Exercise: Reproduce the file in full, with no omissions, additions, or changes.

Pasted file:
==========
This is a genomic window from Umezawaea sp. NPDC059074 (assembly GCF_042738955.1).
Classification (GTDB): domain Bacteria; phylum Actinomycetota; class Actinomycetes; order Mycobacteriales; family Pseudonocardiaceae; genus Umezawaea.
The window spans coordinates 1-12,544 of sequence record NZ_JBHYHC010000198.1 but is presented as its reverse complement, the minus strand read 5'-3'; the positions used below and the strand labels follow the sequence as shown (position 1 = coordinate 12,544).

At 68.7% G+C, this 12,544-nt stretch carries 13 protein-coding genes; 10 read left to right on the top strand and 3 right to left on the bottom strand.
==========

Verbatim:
This is a genomic window from Umezawaea sp. NPDC059074 (assembly GCF_042738955.1).
Classification (GTDB): domain Bacteria; phylum Actinomycetota; class Actinomycetes; order Mycobacteriales; family Pseudonocardiaceae; genus Umezawaea.
The window spans coordinates 1-12,544 of sequence record NZ_JBHYHC010000198.1 but is presented as its reverse complement, the minus strand read 5'-3'; the positions used below and the strand labels follow the sequence as shown (position 1 = coordinate 12,544).

At 68.7% G+C, this 12,544-nt stretch carries 13 protein-coding genes; 10 read left to right on the top strand and 3 right to left on the bottom strand.